by MaryAlice Bitts-Jackson
A Bach cantata is orderly and opulent, and to most ears, it bears little resemblance to pop. So it may seem odd that Deborah Evans ’91, a classical harpsichordist, owns a music-publishing company that’s heavy on hip-hop, rap and R&B.
But Evans is dedicated to pursuing her passions, wherever they lead. And she didn’t stop until she’d discovered a way to carve out an inclusive music-industry career.
Evans’ journey began in the fall of her senior year at Dickinson, where she majored in English and took piano lessons on the side.
She had begun lessons in childhood, and like all Bach junkies, she harbored a right-brain passion for beauty and a left-brain appreciation for structural complexity—a cognitive ambidexterity that served her well as a musician but made it tough to select a major in college. She loved strategizing and problem-solving, but she also loved working with people, so she considered majoring in business, law and the social sciences. And her love of the arts drew her to music and literature.
In the end, her inner bookworm won out, and she planned to teach English. “But as graduation grew nearer, I realized that my heart just wasn’t in teaching,” she says. “I just couldn’t identify what [my passion] was.”
Then one day, searching for a quiet place to practice piano, Evans discovered a harpsichord in one of the practice rooms on the third floor of the Weiss Center. For this longtime Baroque fan, it was love at first listen. Her path was suddenly clear.
Evans signed up for harpsichord lessons through the music department; soon, she was practicing for hours each day. By graduation, she had enough credits for a music minor, and with help from harpsichord instructor Amy Rosser, she went on to earn a master’s in harpsichord performance from Montclair State University. She launched a professional music career, teaching music and performing.
For many, this would be the end of the story. But while the artist in Evans was satisfied, her analytical talents remained untapped. And before long, she pined for a career that was as multifaceted as the music she performed.
Music publishing—with its blend of business, law and the arts—seemed promising. Music publishers work closely with songwriters, drawing up licenses and contracts, clearing rights for film and television, administering copyrights and collecting royalties. It’s a career that requires a grasp of the creative process and product while also tapping the business-savvy hemisphere of the brain.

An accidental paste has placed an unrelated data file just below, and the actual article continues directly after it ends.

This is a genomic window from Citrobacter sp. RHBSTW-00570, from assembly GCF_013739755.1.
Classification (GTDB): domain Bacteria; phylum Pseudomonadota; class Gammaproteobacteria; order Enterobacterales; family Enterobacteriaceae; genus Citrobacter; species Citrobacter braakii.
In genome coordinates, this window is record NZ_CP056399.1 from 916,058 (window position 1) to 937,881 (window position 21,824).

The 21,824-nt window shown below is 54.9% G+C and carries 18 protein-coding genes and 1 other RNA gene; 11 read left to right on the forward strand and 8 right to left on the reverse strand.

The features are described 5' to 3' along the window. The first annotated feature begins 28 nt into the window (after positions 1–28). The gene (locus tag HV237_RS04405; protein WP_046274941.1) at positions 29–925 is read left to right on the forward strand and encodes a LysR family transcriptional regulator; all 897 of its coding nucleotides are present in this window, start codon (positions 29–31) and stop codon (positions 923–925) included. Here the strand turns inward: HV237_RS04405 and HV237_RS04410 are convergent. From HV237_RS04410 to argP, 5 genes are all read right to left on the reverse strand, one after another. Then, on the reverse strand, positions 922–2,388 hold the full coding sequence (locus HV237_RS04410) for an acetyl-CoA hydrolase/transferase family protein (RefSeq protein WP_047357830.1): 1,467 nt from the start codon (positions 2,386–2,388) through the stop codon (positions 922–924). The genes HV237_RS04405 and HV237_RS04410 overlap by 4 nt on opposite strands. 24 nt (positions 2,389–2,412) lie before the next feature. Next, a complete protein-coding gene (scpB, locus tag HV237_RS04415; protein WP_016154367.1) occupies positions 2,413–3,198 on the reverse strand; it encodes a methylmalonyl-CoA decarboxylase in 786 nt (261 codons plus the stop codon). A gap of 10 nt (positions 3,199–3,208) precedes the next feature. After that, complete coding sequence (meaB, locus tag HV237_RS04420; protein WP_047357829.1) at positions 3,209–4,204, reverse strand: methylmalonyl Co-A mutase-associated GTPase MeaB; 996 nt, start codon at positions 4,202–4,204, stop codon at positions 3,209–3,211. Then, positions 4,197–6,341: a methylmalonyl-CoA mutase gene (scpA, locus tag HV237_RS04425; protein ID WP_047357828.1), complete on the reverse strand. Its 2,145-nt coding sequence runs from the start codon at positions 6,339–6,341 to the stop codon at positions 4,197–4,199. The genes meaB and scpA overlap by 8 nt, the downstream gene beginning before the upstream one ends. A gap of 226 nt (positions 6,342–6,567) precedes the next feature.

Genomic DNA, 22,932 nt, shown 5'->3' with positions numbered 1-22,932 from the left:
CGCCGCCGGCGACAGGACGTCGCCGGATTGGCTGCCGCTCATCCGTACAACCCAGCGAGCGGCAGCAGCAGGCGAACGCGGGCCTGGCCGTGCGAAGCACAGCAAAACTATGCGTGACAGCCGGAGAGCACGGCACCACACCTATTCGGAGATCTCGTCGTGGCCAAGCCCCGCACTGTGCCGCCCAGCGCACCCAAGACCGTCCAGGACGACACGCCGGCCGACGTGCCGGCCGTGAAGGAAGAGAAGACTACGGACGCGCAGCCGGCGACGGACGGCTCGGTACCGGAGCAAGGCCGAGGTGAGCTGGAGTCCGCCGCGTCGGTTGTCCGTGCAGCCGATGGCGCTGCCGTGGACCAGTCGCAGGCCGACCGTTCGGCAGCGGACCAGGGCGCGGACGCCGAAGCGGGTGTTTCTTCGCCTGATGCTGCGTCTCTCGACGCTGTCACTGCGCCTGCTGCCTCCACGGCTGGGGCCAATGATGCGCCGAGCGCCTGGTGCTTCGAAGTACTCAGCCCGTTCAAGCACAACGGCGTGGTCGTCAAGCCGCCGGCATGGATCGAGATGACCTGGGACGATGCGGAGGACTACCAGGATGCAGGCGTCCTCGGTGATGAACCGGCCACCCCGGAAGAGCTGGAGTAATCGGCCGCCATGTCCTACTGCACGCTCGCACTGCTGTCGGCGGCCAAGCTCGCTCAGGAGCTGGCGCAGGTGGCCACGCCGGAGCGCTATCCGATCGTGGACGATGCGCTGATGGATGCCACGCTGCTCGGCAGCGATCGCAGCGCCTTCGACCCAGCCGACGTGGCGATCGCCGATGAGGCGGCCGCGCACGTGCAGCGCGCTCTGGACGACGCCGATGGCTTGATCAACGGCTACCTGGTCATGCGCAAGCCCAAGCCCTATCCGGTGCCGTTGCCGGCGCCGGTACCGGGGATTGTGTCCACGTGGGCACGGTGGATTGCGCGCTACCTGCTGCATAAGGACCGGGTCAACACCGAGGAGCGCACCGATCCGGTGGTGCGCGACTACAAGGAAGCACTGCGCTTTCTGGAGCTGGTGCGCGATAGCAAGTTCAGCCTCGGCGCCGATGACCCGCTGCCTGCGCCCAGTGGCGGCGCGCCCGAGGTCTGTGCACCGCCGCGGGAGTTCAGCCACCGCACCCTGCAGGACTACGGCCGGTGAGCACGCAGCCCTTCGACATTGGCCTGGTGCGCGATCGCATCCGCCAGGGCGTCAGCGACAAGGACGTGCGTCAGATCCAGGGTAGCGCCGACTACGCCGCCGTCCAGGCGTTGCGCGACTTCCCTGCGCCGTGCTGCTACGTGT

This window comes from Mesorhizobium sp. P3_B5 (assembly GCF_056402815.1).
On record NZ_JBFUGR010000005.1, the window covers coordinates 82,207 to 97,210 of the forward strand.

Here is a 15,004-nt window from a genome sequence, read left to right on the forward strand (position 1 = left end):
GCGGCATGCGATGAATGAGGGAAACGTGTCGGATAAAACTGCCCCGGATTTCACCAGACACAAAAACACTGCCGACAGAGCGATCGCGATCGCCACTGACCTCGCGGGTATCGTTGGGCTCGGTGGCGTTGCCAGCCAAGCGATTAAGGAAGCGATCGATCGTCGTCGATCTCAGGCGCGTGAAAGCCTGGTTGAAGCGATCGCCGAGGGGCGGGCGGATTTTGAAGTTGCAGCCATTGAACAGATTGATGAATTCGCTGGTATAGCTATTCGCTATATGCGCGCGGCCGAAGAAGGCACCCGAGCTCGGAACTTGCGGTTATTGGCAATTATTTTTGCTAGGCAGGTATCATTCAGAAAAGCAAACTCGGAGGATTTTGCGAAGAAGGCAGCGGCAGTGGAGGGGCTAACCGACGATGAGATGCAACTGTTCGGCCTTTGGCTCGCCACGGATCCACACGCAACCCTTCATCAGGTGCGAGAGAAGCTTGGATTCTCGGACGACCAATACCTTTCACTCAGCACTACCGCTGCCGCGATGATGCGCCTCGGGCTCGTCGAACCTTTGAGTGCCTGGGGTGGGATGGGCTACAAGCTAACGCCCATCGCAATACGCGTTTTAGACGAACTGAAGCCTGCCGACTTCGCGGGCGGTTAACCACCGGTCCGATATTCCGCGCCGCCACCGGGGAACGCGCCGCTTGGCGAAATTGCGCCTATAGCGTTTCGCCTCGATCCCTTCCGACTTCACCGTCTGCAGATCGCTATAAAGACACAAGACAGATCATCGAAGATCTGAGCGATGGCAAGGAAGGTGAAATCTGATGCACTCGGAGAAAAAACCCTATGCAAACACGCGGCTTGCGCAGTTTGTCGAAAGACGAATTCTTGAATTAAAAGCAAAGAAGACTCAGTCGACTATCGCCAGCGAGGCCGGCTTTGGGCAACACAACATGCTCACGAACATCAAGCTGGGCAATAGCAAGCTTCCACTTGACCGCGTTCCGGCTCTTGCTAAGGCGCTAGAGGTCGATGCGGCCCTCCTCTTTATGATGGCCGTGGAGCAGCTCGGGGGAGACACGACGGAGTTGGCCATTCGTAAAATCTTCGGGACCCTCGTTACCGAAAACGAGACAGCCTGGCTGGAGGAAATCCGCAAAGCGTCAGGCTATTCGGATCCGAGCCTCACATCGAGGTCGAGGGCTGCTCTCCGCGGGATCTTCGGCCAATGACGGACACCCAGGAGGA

Evans began in 1998 at a New York City publishing agency and freelanced for an industry veteran in rap-music clearances. Soon, the harpsichordist was working for a rap-music publishing concern. “I’ve really learned to appreciate the meditative aspect of hip-hop,” she says, likening the genre’s bass-and-drum lines to those found in compositions by Philip Glass. She went on to direct copyright and publishing operations at two New York firms.
Evans loved the legal and accounting aspects of the business. She also relished the chance to learn new things daily in the face of evolving digital-media copyright laws and industry trends, such as the growing influences of YouTube, social media and television commercials. Her true advantage was in client relations, however. “I like to help songwriters navigate the laws,” she says. “I think being a musician helps me, because I do understand music, and I can truly appreciate what the songwriters are doing.”
Still, the commute to Brooklyn from her New Jersey home wasn’t ideal, particularly after Evans and husband Joseph Furnari, a theatre director, had daughter Gianna in 2007. So Evans took another leap of faith and established Della Publishing. Most of her clients work in hip-hop and R&B, though she also represents Broadway, jazz and country artists, including Faith Hill.
Today, Evans works out of her home in New Orleans, and she and Furnari enjoy being part of that thriving arts community. The business, named for Evans’ great-grandmother, continues to grow and establishes Evans as one of the industry’s few female leaders. She named a sub-company, Cady, after a distant relative, suffragist Elizabeth Cady Stanton.
Occasionally, Evans makes time for harpsichord recitals. “There’s a lot of music in the house, and my five-year-old sings constantly,” she says with pride.
When the time comes for that five-year-old to choose a path, Evans will encourage Gianna to dream. “I’ve always been one to follow my heart. The goal was not to get a job—it was to pursue what I loved,” she says. “I’m thankful every day that I’m able to stay in the field of music and love what I do, and I want Gianna to know that she can follow her dream too.”
Published September 8, 2013